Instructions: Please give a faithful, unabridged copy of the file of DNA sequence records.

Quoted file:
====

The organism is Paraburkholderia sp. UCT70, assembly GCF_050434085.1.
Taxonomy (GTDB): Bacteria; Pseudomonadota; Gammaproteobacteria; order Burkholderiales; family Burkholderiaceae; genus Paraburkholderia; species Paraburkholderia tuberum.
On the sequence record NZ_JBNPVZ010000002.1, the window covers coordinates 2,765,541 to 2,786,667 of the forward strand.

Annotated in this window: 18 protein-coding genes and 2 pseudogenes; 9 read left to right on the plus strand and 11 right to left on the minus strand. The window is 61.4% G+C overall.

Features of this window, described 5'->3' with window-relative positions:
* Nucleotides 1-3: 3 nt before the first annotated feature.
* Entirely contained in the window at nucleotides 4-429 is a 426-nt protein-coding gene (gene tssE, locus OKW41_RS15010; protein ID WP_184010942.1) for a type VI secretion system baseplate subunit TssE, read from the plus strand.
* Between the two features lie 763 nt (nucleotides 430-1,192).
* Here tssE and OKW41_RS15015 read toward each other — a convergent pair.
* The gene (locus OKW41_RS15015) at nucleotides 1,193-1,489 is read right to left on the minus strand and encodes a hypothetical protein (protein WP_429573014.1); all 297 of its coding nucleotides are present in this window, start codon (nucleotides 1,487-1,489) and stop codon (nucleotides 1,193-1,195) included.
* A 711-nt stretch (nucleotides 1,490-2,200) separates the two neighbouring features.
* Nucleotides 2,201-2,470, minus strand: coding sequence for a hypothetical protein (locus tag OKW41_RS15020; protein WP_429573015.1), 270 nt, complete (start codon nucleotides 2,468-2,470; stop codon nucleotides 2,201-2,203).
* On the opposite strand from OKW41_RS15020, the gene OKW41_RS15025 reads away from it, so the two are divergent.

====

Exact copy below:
The organism is Paraburkholderia sp. UCT70, assembly GCF_050434085.1.
Taxonomy (GTDB): Bacteria; Pseudomonadota; Gammaproteobacteria; order Burkholderiales; family Burkholderiaceae; genus Paraburkholderia; species Paraburkholderia tuberum.
On the sequence record NZ_JBNPVZ010000002.1, the window covers coordinates 2,765,541 to 2,786,667 of the forward strand.

Annotated in this window: 18 protein-coding genes and 2 pseudogenes; 9 read left to right on the plus strand and 11 right to left on the minus strand. The window is 61.4% G+C overall.

Features of this window, described 5'->3' with window-relative positions:
* Nucleotides 1-3: 3 nt before the first annotated feature.
* Entirely contained in the window at nucleotides 4-429 is a 426-nt protein-coding gene (gene tssE, locus OKW41_RS15010; protein ID WP_184010942.1) for a type VI secretion system baseplate subunit TssE, read from the plus strand.
* Between the two features lie 763 nt (nucleotides 430-1,192).
* Here tssE and OKW41_RS15015 read toward each other — a convergent pair.
* The gene (locus OKW41_RS15015) at nucleotides 1,193-1,489 is read right to left on the minus strand and encodes a hypothetical protein (protein WP_429573014.1); all 297 of its coding nucleotides are present in this window, start codon (nucleotides 1,487-1,489) and stop codon (nucleotides 1,193-1,195) included.
* A 711-nt stretch (nucleotides 1,490-2,200) separates the two neighbouring features.
* Nucleotides 2,201-2,470, minus strand: coding sequence for a hypothetical protein (locus tag OKW41_RS15020; protein WP_429573015.1), 270 nt, complete (start codon nucleotides 2,468-2,470; stop codon nucleotides 2,201-2,203).
* On the opposite strand from OKW41_RS15020, the gene OKW41_RS15025 reads away from it, so the two are divergent.